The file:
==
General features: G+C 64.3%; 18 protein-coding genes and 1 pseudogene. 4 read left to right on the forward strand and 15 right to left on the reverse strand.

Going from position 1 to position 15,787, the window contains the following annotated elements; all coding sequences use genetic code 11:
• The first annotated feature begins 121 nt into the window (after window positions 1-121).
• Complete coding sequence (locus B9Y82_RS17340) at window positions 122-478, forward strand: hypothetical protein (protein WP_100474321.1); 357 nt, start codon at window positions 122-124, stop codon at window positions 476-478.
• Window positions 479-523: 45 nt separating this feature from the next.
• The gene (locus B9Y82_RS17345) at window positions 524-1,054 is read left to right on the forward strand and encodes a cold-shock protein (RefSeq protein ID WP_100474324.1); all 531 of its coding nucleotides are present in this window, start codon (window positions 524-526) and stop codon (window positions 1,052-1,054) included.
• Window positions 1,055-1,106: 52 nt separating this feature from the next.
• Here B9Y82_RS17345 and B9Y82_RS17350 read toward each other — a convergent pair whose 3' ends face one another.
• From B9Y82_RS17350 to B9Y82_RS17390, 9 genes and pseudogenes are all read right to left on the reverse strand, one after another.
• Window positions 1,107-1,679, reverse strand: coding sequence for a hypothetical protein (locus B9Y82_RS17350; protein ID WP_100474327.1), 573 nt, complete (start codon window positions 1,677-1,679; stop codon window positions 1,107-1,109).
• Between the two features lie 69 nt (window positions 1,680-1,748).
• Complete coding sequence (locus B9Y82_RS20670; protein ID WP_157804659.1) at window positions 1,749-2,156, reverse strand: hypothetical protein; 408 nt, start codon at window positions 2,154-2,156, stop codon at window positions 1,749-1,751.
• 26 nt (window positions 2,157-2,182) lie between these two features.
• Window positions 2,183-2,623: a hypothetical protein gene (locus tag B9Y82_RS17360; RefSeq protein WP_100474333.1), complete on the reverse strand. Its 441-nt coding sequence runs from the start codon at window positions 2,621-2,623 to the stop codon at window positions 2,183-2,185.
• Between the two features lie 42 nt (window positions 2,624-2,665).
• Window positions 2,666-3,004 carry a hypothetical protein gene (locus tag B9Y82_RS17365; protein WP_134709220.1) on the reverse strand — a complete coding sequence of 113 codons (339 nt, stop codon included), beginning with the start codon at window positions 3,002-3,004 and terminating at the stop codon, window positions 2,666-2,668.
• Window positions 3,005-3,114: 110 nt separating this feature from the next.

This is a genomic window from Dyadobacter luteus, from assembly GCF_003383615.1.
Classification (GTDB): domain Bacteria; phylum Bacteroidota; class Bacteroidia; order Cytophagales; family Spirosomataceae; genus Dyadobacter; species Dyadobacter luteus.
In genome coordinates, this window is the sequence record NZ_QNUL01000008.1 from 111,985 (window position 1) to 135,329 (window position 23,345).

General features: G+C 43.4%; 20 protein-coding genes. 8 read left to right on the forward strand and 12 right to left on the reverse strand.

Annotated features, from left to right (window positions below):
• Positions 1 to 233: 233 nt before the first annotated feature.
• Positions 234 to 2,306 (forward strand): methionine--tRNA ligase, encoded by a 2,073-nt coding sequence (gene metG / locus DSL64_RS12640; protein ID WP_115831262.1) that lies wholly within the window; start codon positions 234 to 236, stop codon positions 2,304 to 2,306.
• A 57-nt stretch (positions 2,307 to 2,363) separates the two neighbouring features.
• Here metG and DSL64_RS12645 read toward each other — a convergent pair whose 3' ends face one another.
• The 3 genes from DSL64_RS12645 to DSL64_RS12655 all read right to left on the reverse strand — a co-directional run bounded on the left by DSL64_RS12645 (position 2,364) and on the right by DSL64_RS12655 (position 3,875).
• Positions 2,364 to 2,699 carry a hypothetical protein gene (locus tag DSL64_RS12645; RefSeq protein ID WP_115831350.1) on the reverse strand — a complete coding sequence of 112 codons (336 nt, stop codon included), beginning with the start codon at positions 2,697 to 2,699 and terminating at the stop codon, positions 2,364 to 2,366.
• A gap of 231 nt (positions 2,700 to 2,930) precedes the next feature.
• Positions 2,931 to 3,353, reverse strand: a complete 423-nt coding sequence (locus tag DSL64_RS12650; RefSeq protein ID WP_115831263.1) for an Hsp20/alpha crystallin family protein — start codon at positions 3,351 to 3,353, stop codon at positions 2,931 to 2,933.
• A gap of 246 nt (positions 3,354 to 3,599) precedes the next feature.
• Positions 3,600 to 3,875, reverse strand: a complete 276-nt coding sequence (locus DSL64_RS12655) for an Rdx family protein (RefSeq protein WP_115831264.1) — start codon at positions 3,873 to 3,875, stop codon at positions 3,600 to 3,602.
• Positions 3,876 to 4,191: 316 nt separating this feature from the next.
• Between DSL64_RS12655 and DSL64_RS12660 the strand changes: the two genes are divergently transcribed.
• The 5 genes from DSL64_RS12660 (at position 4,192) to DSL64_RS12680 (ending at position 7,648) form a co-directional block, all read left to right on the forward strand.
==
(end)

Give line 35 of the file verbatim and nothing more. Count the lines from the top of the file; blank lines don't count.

• The 5 genes from DSL64_RS12660 (at position 4,192) to DSL64_RS12680 (ending at position 7,648) form a co-directional block, all read left to right on the forward strand.